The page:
Third ‘How to Train Your Dragon’: clunky story, great-looking

“How to Train Your Dragon: The Hidden World,” the third animated feature film based on the books by Cressida Cowell, stays aloft at mostly the same level as its predecessors.

It’s truly spectacular looking, from its opening sequence, a raid on dragon hunters during a foggy night, to its depiction of the Hidden World, with spires stretching beyond the reach of vision, each wrapped with rainbows of lights.

It also has a beautiful movement. Whether dragons soar through clouds and swoop over water, or if they’re flocking and forming patterns against the sky, this movie gets that just right. One even feels an excited dizziness.

Most importantly, the movie is about peace, understanding, love and family. Anyone that hates others for their differences are the disgraceful villains.

As with 2014’s “How to Train Your Dragon 2,” this movie is written and directed by Dean DeBlois, who, early in his career, worked on Disney’s “Mulan.” (The 1998 movie had a dragon named Mushu voiced by Eddie Murphy.)

DeBlois also co-wrote and co-directed Disney’s 2002 “Lilo & Stitch.” Many have pointed out that the little alien Stitch resembles Toothless, the beloved “How to Train Your Dragon” hero.

One can assume DeBlois also loves dogs: Stitch, Toothless and his other creatures are dog-like: loyal and lovable as well as troublemaking, galumphing and face-licking.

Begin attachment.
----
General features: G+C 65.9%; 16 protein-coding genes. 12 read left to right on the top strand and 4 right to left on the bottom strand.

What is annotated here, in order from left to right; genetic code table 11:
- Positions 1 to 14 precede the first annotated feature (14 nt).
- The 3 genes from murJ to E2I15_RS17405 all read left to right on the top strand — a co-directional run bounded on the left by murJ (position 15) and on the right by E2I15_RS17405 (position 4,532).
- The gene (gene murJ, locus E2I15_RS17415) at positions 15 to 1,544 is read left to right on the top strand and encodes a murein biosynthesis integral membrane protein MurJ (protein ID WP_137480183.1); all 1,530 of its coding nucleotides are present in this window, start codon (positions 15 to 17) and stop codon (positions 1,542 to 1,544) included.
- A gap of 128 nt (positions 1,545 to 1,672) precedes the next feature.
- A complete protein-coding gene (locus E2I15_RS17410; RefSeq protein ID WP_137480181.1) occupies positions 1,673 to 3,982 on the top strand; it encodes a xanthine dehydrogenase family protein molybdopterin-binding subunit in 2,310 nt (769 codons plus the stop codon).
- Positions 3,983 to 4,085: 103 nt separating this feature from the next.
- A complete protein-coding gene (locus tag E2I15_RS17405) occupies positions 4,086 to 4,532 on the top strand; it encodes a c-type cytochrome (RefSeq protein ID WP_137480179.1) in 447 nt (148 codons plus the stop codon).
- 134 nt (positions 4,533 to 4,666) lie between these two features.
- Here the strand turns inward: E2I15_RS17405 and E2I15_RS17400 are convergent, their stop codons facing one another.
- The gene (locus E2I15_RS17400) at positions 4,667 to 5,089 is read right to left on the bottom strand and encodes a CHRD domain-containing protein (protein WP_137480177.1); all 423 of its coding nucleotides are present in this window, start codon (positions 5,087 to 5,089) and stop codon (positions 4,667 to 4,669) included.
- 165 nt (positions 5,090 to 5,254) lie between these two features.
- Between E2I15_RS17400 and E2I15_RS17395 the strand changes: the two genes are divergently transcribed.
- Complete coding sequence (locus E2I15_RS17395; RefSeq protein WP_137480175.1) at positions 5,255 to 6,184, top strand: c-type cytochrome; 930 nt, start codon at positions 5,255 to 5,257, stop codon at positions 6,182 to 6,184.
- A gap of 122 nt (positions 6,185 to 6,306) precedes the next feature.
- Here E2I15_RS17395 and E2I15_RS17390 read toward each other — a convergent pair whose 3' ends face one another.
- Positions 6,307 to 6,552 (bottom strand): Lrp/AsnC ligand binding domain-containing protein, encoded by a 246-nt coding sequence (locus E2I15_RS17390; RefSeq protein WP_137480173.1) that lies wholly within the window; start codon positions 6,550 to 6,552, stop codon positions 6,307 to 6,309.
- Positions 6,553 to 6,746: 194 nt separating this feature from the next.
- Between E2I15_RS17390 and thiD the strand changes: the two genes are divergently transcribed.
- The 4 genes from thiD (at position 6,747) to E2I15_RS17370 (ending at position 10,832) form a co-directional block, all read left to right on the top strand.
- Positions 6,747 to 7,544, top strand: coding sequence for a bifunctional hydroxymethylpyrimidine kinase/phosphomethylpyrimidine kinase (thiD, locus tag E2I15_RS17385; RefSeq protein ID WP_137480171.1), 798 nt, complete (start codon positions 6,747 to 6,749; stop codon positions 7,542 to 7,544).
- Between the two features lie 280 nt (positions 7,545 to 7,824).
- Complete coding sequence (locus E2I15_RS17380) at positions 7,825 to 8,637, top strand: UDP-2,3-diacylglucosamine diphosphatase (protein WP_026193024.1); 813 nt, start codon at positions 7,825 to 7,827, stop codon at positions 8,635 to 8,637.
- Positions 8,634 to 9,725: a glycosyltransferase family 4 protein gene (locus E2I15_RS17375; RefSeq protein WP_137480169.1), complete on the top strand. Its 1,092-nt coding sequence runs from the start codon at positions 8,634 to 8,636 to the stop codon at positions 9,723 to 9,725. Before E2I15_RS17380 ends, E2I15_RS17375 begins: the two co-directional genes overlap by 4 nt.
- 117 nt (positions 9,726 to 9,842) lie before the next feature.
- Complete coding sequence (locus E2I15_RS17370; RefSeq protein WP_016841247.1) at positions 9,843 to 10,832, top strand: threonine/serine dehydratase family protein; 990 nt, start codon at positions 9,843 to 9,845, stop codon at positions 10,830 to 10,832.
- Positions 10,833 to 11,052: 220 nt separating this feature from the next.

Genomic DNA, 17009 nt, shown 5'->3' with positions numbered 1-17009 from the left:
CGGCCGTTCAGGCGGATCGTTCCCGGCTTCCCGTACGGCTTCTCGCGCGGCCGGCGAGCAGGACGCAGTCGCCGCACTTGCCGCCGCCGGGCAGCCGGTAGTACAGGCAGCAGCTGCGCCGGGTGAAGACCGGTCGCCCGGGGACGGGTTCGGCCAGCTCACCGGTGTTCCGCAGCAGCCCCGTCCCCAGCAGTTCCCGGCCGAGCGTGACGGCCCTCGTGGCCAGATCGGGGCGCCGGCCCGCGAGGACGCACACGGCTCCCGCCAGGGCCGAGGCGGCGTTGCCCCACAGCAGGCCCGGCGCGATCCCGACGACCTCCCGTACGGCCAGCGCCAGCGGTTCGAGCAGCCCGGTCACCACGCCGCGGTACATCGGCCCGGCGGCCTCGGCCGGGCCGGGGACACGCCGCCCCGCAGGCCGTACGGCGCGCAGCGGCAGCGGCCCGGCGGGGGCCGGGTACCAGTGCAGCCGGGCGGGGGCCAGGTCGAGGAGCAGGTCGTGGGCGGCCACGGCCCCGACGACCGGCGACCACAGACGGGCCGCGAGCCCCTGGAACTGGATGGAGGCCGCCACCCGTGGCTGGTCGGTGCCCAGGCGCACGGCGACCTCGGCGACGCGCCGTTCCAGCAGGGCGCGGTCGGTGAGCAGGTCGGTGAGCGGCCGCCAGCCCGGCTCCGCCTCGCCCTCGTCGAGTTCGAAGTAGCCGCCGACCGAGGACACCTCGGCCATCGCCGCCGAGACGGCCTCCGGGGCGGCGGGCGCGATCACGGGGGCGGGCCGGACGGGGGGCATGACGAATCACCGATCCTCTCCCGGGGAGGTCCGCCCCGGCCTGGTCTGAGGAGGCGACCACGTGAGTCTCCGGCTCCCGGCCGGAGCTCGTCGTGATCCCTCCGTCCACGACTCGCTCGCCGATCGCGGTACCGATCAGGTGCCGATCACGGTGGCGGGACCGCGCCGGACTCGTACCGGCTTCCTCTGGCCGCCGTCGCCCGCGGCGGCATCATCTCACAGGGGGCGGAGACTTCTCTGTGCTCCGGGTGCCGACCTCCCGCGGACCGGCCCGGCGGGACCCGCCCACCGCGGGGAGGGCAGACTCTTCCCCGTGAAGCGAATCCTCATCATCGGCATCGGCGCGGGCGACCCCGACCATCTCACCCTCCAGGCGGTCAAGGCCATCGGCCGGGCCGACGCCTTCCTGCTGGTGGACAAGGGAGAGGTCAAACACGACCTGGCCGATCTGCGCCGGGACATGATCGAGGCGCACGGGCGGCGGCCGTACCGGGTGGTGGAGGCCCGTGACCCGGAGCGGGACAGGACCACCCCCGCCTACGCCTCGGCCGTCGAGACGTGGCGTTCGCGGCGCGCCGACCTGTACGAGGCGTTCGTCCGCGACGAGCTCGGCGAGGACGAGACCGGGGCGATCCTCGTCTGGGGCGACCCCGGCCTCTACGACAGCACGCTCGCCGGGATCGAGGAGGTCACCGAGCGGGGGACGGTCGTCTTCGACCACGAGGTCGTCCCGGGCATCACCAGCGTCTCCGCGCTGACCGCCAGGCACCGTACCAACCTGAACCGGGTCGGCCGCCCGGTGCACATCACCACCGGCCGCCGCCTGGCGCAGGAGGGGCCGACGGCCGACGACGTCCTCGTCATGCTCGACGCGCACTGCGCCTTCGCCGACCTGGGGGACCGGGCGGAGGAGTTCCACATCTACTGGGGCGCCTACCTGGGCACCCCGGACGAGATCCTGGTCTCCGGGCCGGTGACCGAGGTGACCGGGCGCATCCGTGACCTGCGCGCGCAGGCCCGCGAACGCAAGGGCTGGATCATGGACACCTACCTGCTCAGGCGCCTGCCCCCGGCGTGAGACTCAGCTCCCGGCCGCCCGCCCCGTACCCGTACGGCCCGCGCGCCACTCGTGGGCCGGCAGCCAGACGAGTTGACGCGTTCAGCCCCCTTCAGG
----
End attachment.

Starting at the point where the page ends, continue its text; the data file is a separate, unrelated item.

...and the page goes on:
A utopia would be one where everyone enjoys all the love; that’s where this new sequel comes in.

After changing the way his Viking community thinks about dragons in the first two films, the new, inexperienced chief Hiccup (voiced by Jay Baruchel) uses trained dragons to rescue more dragons and lets them live in their village. It’s a happy place, but getting crowded.

Meanwhile, nasty bad guy Grimmel (voiced by F. Murray Abraham) has discovered the existence of the very last Night Fury, Toothless, and vows to kill him; Grimmel has killed every Night Fury and simply wishes to finish the job.

Having drugged and enslaved an army of his own dragons, Grimmel sends a pretty white, female Fury to tempt Toothless.

Hiccup must decide whether to fight or to save his village by finding the hidden dragon world his late father (voiced by Gerard Butler) told him about.

Sadly, the cookie-cutter, clunky story drives the undeveloped characters, who display little organic behavior.

Even the typically brilliant Kristen Wiig and Jonah Hill aren’t funny. Wiig’s scene in which her character Ruffnut talks incessantly to get out of a prison is passably amusing. Meanwhile, Hill is much funnier with less screen time as Green Lantern in “The Lego Movie 2.”

Perhaps worse, America Ferrera and Cate Blanchett provide voices for warrior women Astrid, Hiccup’s beloved, and Valka, his mother, but have nothing to do other than support Hiccup.

The story wraps up mechanically, but in its final moments, as humans and dragons look into each other’s eyes, the good, decent humans watching will find themselves smiling and their hearts melting. For a little while, things seem like they could be OK.

REVIEW

How to Train Your Dragon: The Hidden World
Three stars
Starring: Voices of Jay Baruchel, America Ferrera, F. Murray Abraham, Cate Blanchett
Written and directed by: Dean DeBlois
Rated: PG
Running time: 1 hour, 44 minutes

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